0.20.32West 33rd Street westEastbound exit and westbound entrance
Hell's Kitchen0.30.48abbr= West 34th36th Streets to I-495 east – Downtown, Madison Square GardenEastbound exit and westbound entrance via Dyer Avenue south
0.40.64Ninth AvenueWestbound entrance only
0.50.80abbr= West 40th42nd Streets to NY 9A (West Side Highway) – Uptown, Theater DistrictEastbound exit and westbound entrance via Dyer Avenue north
0.60.97West 39th StreetExit and entrance from the North Tube
0.71.1West 40th Street / Galvin Avenue – Port Authority Bus TerminalWestbound entrance to the North Tube
0.81.3Lincoln Tunnel west (Route 495) – New JerseyContinuation west
1.000 mi = 1.609 km; 1.000 km = 0.621 mi

See also[edit]

References[edit]

  1. ^ a b Google (September 8, 2015). "Lincoln Tunnel Expressway" (Map). Google Maps. Google. Retrieved September 8, 2015. 
  2. ^ a b "No. 7 Subway Extension—Hudson Yards Rezoning and Development Program FGEIS" (PDF). www.nyc.gov. Archived from the original (PDF) on October 25, 2012. Retrieved February 20, 2015.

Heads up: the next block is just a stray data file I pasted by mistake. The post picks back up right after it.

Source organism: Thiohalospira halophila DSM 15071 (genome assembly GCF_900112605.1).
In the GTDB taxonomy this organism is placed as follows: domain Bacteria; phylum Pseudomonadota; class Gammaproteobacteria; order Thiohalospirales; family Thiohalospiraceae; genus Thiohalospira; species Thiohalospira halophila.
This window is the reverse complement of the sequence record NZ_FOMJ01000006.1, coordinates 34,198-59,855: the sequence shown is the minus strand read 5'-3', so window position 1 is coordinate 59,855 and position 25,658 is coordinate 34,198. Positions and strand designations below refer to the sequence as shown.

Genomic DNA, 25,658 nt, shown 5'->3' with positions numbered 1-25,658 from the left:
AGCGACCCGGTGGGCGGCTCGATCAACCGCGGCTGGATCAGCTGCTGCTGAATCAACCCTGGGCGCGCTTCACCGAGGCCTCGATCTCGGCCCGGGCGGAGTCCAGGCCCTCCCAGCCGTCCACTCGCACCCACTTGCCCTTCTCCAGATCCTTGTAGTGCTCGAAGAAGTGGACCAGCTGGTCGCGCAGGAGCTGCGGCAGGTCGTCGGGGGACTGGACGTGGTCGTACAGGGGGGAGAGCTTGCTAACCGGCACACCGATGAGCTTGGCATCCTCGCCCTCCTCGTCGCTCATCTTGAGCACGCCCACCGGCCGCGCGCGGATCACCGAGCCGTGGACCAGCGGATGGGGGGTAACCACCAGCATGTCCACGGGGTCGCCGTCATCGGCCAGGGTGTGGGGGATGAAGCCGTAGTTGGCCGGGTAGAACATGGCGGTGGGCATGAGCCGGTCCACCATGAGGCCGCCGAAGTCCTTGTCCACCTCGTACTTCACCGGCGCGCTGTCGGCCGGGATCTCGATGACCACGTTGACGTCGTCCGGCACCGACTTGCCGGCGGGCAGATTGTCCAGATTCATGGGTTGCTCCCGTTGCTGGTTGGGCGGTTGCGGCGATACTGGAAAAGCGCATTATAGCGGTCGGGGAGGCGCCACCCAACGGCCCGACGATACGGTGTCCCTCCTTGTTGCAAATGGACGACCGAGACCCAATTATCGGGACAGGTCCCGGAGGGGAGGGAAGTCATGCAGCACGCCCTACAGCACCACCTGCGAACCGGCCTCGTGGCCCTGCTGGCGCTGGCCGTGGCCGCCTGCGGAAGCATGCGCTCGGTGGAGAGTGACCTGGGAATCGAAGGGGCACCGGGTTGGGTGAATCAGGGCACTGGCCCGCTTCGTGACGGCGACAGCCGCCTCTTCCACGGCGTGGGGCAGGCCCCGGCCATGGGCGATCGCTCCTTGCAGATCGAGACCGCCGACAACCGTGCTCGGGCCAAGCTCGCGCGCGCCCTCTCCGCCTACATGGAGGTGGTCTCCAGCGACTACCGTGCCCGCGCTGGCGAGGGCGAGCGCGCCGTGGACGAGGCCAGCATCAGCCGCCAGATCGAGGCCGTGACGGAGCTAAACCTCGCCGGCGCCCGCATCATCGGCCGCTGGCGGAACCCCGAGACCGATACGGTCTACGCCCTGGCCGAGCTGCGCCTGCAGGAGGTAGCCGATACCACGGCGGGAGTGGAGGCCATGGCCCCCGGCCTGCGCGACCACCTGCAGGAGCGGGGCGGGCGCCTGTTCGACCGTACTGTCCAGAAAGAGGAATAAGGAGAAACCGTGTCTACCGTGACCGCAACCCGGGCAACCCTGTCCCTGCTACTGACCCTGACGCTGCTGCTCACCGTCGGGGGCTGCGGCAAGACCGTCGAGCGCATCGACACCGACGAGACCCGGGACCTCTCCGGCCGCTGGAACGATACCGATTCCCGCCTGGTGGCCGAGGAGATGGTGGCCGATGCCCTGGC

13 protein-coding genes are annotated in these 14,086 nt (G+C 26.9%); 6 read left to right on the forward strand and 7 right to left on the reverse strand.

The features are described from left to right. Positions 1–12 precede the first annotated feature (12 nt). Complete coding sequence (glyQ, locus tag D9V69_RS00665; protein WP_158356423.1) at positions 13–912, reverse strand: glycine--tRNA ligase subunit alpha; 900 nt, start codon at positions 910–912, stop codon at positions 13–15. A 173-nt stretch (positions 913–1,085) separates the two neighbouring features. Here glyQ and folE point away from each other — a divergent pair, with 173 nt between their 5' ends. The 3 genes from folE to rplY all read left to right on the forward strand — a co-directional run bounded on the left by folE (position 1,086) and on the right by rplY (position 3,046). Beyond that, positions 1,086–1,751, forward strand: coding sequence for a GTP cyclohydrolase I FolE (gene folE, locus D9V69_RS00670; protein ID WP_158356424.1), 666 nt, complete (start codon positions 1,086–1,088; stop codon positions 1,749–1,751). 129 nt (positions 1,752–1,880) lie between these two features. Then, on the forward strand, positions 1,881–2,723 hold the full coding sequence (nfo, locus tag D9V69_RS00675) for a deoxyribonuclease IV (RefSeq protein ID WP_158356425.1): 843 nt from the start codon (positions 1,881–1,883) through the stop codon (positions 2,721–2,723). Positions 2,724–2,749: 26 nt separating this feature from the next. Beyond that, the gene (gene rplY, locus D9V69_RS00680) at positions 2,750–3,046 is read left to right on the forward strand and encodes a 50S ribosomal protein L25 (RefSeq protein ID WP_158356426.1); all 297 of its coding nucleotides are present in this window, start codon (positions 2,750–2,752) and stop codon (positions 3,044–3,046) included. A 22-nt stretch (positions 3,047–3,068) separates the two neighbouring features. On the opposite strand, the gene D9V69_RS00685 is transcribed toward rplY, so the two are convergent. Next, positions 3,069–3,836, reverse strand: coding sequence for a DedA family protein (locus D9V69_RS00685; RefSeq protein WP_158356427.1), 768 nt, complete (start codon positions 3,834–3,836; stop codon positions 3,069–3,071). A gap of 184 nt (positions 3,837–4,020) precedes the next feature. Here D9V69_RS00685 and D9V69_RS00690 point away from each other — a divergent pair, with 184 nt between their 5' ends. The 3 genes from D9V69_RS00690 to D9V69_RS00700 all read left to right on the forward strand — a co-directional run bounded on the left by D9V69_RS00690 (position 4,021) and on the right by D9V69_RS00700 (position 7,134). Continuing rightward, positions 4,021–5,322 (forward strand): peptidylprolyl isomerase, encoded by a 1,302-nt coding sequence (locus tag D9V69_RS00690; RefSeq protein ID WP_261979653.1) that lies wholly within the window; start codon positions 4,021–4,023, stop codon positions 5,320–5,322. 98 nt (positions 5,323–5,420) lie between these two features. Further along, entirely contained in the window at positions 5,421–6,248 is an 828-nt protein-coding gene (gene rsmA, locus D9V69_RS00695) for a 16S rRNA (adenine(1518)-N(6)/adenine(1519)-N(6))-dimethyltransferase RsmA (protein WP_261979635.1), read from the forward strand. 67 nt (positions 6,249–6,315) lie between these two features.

3. ^ a b "Hudson Yards The Area". Department of Planning City of New York. Archived from the original on February 20, 2015. Retrieved February 16, 2015. 
  4. ^ a b c Google (December 22, 2016). "Lincoln Tunnel" (Map). Google Maps. Google. Retrieved December 22, 2016. 
  5. ^ a b c d e Ingraham, Joseph C. (February 19, 1957). "Tube Connection Will Open Today". The New York Times. ISSN 0362-4331. Retrieved April 8, 2018. 
  6. ^ "Part of Hell's Kitchen Doomed by Tunnel; 91 Houses to Be Razed to Build Approach". The New York Times. August 27, 1934. ISSN 0362-4331. Retrieved March 24, 2018. 
  7. ^ Moscow, Henry (1990). The Street Book: An Encyclopedia of Manhattan's Street Names and Their Origins. New York: Fordham University Press. p. 46. ISBN 0-8232-1275-0. 
  8. ^ a b Ingraham, Joseph C. (March 9, 1951). "Third Lincoln Tube Voted by Port Unit". The New York Times. ISSN 0362-4331. Retrieved April 4, 2018. 
  9. ^ Whyte, William H. (1995) [1939]. The WPA Guide to New York City: The Federal Writers' Project Guide to 1930s New York. New York: New Press. p. 156. ISBN 1-56584-321-5. 
  10. ^ "Lincoln Tunnel Is Opened with Festive Ceremonies". The New York Times. December 22, 1937. ISSN 0362-4331. Retrieved March 26, 2018.